Saturday, February 25, 2023

Home Cooking: Rick Bragg and Stanley Tucci

I have always loved cookbooks. I even turn first to the recipe section when I read Southern Living or, for that matter, the Costco ad booklet. When food makes an appearance in books I love, all the better. 

My teaching friend Valerie on the North Carolina coast organized her summer school English class around food last year, inviting guest readers to share favorite food writing. I joined them by Zoom to read passages from Charles Frazier's Cold Mountain.  I believe I chose Inman's cooking a bear cub he had hoped not to kill. I could have chosen the goat woman chapter. 

 Since that time, I continue to find great food writing I could have selected. A favorite book club nonfiction choice a few years ago was Blood, Bones & Butter by Gabrielle Hamilton. I wanted to visit her New York restaurant.

Two food memoirs crossed my radar this year. I love Rick Bragg's writing, whether he is telling his own family tales or writing about Jerry Lee Lewis. I had his book The Best Cook in the World for awhile--waiting its turn--when my sister started raving about the audiobook. If there is anything that can improve on reading Bragg's writing, it's hearing him read it himself.

Going back at least three generations, he weaves stories and food throughout, noting that the two are rarely separate. Since his family lived along the Alabama-Georgia border and he is almost my age, the connections were palpable. The food he is describing is the food of my people. In many ways too, his people were much like my own. I might  have finished listening sooner if I hadn't kept stopping rewinding and making whoever was around me listen to Bragg's singular delivery of his prose.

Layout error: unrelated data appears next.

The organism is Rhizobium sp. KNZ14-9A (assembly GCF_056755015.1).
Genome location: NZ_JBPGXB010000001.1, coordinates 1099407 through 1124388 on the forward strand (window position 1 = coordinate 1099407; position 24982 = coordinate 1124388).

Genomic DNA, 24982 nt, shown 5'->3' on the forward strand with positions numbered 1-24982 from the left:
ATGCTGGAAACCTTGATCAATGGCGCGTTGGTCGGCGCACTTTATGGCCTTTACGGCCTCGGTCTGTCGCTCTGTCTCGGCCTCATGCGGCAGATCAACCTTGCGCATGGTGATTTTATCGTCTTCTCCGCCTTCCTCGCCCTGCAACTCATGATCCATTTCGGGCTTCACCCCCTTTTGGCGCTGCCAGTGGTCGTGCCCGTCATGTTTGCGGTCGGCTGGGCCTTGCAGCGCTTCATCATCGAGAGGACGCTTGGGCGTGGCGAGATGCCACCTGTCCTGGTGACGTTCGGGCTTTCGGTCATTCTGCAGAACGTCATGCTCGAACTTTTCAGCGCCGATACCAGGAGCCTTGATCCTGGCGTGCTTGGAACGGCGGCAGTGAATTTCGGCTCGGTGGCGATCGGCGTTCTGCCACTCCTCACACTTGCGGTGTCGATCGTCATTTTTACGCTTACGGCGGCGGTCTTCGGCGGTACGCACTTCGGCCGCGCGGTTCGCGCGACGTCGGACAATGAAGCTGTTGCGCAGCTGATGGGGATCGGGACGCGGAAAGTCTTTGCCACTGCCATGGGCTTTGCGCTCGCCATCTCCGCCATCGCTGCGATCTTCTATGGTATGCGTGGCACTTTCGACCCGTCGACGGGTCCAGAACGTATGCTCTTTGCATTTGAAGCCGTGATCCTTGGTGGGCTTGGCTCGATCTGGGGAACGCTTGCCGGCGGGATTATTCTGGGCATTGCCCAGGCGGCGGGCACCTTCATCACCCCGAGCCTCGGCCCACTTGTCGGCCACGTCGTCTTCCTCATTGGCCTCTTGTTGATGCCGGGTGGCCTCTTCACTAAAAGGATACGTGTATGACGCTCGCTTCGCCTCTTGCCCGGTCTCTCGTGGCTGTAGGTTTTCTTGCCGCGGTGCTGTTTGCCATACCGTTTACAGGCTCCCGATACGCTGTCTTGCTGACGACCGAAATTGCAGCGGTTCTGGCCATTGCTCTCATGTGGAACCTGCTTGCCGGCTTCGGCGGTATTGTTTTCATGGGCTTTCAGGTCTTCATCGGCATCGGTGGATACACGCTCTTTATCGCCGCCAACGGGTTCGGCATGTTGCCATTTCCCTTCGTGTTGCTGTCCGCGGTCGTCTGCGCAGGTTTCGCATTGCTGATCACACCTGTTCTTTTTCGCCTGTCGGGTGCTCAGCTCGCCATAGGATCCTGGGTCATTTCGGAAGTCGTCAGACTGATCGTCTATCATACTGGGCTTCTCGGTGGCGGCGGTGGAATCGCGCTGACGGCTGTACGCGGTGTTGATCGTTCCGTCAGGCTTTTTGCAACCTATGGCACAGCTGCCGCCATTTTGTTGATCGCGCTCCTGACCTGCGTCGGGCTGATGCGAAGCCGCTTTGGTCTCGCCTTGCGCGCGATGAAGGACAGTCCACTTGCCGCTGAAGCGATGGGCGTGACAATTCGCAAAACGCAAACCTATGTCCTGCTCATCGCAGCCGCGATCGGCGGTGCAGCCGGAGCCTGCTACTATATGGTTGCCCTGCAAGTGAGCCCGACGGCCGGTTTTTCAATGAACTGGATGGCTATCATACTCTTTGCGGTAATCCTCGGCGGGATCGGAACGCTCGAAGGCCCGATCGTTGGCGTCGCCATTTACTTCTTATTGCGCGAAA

When I mentioned Bragg's book to reading friends, Tucci's food memoir invariably came up. I chose to listen to him read his story as well. The son of an Italian American family rooted in the Calabrian region, he describes in delicious detail the meals he enjoyed as a child (even explaining how the evening's meal ended up in his daily school lunch, which he sometimes exchanged for his classmate's sandwich of marshmallow creme on white bread.) He also describes his own cooking experience and favorite restaurants--so many out of business.

Tucci peoples his book not only with his parents and grandparents but he also introduces his children. His story includes his first wife's cancer death. He tells how he created a new blended family and moved to England with his second wife. He shares his own cancer ordeal, which threatened his life, his acting career, and his ability to enjoy food.

I know I'll end up adding a hard copy of Tucci's book to my library, but I'm not sure where it will go on my bookshelves. I may need a new section for food memoirs.


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